Mopar overhauled the chassis, including moving the front axle forward and raising the cargo box.
Mopar Lowliner concept. The basis of this two-tone pickup is the 1968 Dodge D200-series heavy-duty truck, but the vehicle features a wide range of upgrades to transform the look into a modern retro ride.
Specifically, the two-tone color scheme is a combination of Candied Delmonico Red and Dairy Cream. Mopar also trims the door handles, fuel filler cap and radio antenna.
It rides on custom, smooth wheels that are supposed to look like stamped steel pieces from the late ’60s. It measures 22 inches wide, 9.5 inches wide in the front and 11 inches in the back. Installing the ones in the rear requires expanding the wheel wells by five inches on each side.
Instead of the original headlights, there are 7-inch LED headlights. At the back, the slim taillights are the custom units for this project.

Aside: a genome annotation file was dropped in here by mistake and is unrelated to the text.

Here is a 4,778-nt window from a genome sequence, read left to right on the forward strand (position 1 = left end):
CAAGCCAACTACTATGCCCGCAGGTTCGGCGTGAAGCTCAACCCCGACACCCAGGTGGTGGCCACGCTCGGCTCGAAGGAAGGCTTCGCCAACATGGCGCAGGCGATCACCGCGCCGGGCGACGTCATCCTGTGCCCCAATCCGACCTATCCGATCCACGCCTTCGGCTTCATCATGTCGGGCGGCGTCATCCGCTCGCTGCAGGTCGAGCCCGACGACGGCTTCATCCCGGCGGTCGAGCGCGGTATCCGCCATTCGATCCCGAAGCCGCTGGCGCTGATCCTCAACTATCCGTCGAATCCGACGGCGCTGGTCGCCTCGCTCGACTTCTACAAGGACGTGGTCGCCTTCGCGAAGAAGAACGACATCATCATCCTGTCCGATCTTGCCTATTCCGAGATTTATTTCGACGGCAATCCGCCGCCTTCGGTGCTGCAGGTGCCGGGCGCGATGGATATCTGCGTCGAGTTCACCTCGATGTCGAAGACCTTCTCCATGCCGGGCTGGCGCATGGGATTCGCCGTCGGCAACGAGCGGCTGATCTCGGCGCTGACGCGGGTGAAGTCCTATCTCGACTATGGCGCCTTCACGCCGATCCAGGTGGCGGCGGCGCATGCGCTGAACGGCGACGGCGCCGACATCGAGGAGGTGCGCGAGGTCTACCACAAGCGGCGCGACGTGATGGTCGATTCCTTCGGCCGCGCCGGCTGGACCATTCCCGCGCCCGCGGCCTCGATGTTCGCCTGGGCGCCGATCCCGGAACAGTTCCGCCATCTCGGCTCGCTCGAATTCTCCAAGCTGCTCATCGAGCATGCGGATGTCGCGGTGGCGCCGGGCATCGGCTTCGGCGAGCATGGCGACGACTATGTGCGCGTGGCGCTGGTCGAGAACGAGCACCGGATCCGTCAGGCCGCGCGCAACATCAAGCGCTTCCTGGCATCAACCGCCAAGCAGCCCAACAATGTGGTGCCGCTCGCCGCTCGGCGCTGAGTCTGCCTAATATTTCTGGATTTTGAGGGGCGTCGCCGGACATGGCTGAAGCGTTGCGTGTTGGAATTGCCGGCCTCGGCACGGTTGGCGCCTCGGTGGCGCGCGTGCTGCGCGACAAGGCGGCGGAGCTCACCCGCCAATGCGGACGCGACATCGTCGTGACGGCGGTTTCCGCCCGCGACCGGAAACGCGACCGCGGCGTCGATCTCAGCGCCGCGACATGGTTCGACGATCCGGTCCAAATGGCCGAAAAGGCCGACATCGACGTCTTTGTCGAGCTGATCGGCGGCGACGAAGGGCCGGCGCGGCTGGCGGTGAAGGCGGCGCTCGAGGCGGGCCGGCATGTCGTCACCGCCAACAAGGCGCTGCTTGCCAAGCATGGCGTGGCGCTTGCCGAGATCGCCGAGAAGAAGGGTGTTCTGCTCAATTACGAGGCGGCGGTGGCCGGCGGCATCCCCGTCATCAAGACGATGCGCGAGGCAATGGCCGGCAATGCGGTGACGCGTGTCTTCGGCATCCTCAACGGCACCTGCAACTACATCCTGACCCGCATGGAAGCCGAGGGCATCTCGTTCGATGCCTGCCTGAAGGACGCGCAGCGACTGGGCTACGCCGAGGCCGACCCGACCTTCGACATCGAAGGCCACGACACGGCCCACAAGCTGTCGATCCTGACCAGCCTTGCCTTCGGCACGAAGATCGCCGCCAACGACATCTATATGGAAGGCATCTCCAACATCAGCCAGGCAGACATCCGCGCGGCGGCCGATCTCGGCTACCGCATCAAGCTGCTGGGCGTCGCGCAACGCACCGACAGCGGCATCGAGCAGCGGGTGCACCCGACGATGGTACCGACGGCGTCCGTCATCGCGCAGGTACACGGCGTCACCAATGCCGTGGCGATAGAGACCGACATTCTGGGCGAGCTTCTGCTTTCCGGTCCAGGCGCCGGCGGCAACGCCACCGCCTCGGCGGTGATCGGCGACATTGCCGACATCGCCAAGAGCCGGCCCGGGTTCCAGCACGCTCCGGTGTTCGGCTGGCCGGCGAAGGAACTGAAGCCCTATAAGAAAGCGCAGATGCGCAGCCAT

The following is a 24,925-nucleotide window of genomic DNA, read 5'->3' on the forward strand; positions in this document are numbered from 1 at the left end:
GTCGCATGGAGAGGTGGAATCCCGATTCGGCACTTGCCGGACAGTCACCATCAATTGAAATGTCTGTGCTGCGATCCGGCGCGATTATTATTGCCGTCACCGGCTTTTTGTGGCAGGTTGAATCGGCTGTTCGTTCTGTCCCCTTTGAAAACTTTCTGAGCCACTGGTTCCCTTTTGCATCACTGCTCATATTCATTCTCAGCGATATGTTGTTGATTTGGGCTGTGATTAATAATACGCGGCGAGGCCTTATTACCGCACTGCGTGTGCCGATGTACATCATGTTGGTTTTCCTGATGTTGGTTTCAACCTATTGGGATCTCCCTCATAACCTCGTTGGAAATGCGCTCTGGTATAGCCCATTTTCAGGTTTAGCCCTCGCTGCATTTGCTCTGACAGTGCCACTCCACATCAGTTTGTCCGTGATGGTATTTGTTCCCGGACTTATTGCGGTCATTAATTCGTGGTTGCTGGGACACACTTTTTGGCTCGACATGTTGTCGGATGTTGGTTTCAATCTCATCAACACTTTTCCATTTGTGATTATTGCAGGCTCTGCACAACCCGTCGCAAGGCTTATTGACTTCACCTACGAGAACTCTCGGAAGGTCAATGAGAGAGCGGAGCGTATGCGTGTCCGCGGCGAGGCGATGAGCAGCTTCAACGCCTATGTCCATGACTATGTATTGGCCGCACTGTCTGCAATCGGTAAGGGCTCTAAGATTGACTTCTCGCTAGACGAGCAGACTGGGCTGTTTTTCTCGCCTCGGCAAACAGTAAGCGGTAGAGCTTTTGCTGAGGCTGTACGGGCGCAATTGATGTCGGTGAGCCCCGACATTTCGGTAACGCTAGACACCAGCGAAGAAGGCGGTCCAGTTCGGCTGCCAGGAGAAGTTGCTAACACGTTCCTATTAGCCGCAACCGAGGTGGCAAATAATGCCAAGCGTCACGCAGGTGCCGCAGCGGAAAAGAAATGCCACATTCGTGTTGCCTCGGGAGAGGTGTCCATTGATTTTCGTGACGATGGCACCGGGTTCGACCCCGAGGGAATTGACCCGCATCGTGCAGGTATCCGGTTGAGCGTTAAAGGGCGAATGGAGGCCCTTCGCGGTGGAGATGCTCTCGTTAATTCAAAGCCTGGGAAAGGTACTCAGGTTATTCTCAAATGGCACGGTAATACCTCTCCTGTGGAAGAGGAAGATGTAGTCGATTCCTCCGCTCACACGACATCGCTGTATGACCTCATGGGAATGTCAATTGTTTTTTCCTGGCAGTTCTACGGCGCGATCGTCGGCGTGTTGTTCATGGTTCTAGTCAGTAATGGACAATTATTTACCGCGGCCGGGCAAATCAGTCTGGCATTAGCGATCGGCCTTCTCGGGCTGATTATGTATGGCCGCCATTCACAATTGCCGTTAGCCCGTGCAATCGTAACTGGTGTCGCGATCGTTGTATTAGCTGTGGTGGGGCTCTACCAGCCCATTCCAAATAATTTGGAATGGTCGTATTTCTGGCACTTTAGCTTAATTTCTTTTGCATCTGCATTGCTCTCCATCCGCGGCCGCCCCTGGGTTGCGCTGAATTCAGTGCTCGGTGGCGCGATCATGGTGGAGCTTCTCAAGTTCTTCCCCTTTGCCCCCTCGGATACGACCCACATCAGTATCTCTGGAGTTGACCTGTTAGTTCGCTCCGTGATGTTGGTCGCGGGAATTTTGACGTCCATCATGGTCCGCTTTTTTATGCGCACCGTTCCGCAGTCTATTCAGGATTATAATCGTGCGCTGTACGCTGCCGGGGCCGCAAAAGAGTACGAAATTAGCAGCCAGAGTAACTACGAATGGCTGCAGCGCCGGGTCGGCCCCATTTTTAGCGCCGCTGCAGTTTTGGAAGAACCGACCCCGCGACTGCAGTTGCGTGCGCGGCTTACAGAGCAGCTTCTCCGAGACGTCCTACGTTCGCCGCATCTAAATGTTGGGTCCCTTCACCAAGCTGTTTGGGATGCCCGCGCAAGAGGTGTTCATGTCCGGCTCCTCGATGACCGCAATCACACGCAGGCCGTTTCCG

In place of the original hood, there is now a front fascia that tilts forward with power assistance. When open, the large hatch provides a great view of the Cummins 5.9L diesel engine.
Mechanically, the Mopar team installs a fully packaged version of the original C-channel frame. Work on the props also includes moving the front axle forward three inches, which lengthens the wheelbase. The team also raised the payload box by six inches by welding to a Ram 1500 panel.
The truck is fitted with a three-position air suspension system. This allows the driver to drop the ride height for a more dramatic look, but there’s also regular driving and elevated settings.
Inside, there’s a bench seat with Blazing Saddle Tan leather upholstery. The lining is cowhide and has the Mopar M logo on it. A floor-mounted transmission with a metal flake grip controls the six-speed manual transmission. Instead of the original dashboard, there are seven custom gauges in the engine-driven panel.